Dubai: Mount Everest remains the pinnacle of every climber’s dream and immediately conjures a collage of magnificent memories — but becoming a part of a fatal traffic jam is certainly not among them.
Yet, 44-year-old British climber Robin Haynes died on Saturday on Mount Everest — bringing to 10 the total death toll this season on the world’s largest peak. A surge of trekkers waiting to get down from the summit on May 22 was blamed for the spike in deaths.
“I have seen so many climbing seasons, but never something as drastic as this,” Dawa Steven Sherpa, a Nepalese Sherpa entrepreneur who has scaled Mount Everest twice, told Gulf News on Saturday.
“However, I don’t think such a high number of fatalities will stop people from attempting to climb in the next season,” Sherpa said over the phone from Kathmandu — where he has just returned back from the mountain.
Such a disaster was bound to happen, since 381 permits have been issued this season and more than 800 people are attempting to climb Mount Everest in a few windows this season from the Nepalese side. That’s a fatal recipe for disaster.
Veteran operators of Everest have been warning for years that inexperience among both climbers and rapidly proliferating operators could lead to completely avoidable fatalities.
“With the number of operators growing by the day, we will end up with more fatalities on the mountain until the operators mature,” Russell Brice, owner of Himalayan Expedition, told Gulf News in an earlier interview.
Brice, one of the most well known faces of Himalayan experiences, has been taking people up Everest since 1994 and his company is the biggest Everest operator in Nepal.
“Such a disaster was bound to happen, since 381 permits have been issued this season and more than 800 people are attempting to climb Mount Everest in a few windows this season from the Nepalese side. That’s a fatal recipe for disaster,” said Percy Fernandez, an avid mountaineer based in Dubai, who was the expedition photographer of the 2013 NCC Everest expedition.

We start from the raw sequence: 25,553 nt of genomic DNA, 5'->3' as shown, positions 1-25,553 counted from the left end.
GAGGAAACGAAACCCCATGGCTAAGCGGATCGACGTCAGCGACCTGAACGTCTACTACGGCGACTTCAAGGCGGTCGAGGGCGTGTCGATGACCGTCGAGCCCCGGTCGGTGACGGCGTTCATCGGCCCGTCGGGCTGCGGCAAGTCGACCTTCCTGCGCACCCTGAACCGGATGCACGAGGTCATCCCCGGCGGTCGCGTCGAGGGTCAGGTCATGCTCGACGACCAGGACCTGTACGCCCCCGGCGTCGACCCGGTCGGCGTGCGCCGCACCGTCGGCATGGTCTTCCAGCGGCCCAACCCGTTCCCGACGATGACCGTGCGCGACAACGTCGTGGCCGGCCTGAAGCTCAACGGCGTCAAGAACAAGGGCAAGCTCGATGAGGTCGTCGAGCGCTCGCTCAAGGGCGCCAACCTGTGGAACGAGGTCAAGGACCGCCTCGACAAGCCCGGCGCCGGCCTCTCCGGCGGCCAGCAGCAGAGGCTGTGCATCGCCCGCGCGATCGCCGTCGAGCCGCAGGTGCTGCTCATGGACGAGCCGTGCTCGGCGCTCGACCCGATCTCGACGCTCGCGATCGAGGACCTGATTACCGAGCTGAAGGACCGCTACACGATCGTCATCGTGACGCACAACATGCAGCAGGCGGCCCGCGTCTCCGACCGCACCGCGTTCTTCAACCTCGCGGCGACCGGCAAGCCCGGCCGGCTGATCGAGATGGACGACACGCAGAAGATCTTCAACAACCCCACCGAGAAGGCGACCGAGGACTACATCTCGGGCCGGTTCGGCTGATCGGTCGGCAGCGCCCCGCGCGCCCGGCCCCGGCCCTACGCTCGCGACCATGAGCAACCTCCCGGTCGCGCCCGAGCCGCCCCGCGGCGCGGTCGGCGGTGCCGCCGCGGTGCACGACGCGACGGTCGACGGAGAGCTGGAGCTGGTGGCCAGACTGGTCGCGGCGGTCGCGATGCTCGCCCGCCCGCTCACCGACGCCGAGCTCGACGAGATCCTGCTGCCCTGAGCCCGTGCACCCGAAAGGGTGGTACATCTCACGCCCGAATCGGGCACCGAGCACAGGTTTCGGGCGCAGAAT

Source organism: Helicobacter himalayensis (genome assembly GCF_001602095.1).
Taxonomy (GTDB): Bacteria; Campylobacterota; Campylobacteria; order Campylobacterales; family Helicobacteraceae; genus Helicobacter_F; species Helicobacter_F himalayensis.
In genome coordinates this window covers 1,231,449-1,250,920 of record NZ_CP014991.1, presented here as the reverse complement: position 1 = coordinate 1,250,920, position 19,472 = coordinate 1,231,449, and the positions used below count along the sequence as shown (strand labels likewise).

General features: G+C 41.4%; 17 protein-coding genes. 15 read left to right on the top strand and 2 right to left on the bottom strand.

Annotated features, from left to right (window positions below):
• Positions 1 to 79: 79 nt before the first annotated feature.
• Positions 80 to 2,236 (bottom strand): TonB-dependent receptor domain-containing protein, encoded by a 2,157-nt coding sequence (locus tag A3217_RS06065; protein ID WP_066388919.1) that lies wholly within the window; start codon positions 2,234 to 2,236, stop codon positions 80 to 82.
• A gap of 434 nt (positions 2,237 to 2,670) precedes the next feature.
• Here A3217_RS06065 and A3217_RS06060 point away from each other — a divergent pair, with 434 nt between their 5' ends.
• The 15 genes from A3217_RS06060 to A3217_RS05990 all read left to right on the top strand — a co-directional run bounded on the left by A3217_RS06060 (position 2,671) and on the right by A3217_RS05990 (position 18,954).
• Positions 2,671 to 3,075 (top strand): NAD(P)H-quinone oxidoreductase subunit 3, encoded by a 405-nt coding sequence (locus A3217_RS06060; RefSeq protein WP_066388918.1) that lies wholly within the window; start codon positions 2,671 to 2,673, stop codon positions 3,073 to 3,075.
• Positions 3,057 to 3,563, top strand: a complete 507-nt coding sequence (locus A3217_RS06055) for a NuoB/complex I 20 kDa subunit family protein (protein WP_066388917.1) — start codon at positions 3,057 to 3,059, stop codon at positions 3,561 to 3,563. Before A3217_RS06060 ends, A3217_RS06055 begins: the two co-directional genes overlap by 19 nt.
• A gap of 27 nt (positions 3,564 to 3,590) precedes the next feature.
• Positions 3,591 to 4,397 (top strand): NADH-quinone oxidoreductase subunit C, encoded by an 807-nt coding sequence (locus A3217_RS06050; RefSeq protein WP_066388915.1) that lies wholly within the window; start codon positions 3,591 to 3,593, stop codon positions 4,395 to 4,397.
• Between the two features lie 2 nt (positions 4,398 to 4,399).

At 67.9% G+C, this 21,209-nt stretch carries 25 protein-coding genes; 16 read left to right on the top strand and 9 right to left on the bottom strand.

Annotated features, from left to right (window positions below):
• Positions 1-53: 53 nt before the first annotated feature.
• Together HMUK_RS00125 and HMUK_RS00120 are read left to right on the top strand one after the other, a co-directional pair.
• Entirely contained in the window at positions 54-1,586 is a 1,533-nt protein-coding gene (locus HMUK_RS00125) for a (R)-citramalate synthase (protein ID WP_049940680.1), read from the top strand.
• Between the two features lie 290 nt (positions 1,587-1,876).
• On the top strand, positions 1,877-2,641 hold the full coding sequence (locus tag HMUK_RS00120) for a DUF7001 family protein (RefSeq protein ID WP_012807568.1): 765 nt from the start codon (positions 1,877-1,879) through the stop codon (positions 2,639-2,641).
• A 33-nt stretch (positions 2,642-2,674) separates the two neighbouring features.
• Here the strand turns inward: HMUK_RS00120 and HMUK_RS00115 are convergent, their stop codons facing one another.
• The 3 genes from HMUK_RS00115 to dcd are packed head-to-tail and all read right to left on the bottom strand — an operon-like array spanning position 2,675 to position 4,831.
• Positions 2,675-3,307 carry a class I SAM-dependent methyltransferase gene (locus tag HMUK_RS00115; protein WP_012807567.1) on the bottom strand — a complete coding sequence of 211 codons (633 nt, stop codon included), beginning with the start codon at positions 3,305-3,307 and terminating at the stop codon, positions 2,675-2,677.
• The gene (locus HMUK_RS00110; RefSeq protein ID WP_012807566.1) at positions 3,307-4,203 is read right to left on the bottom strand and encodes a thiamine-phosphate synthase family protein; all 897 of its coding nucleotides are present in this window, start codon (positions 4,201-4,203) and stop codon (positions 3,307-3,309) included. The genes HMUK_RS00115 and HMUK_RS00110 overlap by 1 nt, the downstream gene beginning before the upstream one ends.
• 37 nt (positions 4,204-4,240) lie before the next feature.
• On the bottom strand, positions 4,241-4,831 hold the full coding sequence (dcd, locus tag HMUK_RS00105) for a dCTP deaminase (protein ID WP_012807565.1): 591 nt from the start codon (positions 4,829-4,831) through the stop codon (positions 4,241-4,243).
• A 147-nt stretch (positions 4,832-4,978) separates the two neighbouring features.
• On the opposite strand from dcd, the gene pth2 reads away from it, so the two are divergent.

The final leg of the journey to the summit of Everest is a tricky and treacherous affair, and experts say the unprecedented rush has been triggered by a combination of good weather and a mushrooming number of operators — not all of whom are scrupulous about safety.
The result: a long file of trekkers waiting in queue on the descent, with queues stretching beyond several hours.
On how the unprecedented number of fatalities can be stopped, Sherpa said: “Several solutions are easily available. We work really hard along with other top members of the climbing community in Nepal to gather the data and schedules every season and try to spread out the number of climbers every day. This strategy worked very well in the past, but this year because the weather forecast went out of whack, everyone panicked to get a good window on the same day. I did say that the 22nd looked very very dangerous to climb, but nobody listened.”
According to Fernandez, most of the climbers have died because of exhaustion. “On their way down, they ran out of oxygen because of the traffic jam,” he told Gulf News.
I have seen so many climbing seasons, but never something as drastic as this. However, I don’t think such a high number of fatalities will stop people from attempting to climb in the next season.
However, with the current rush to make the most of the sliver of a window, the results could be hardly any different.
“Because everyone has only those few windows for summiting, it’s hard not to get caught in the traffic jam. Reliable operators leave no stone unturned... the not so ones are where people lose their lives,” said Fernandez, who is also the chairperson of the School of Media and Communication at the Manipal Academy of Higher Education in Dubai.
What’s the solution so that this doesn’t recur the next season?
“One potential solution is for the Nepal government to give us permission to fly the ropes up to the summit on helicopters very early in the season,” said Sherpa.
“Usually the permission comes in too late — if they are issued early enough, it will take the pressure off the logistics in a big way. A lot of other very simple things can also change the situation — such as better communication and coordination among teams about the dates and number of people climbing,” he said.
While operators like Asian Trekking led by Sherpa and others have been trying to find a way out, it is unlikely the Nepal government will put a cap on the number of climbers since the permits give them a revenue windfall, said Fernandez.
“The permits also give climbing Sherpas an opportunity to earn in these two months. Recently western climbers have appealed for a lot system like the London or New York marathon but I don’t think the solution lies there,” he said.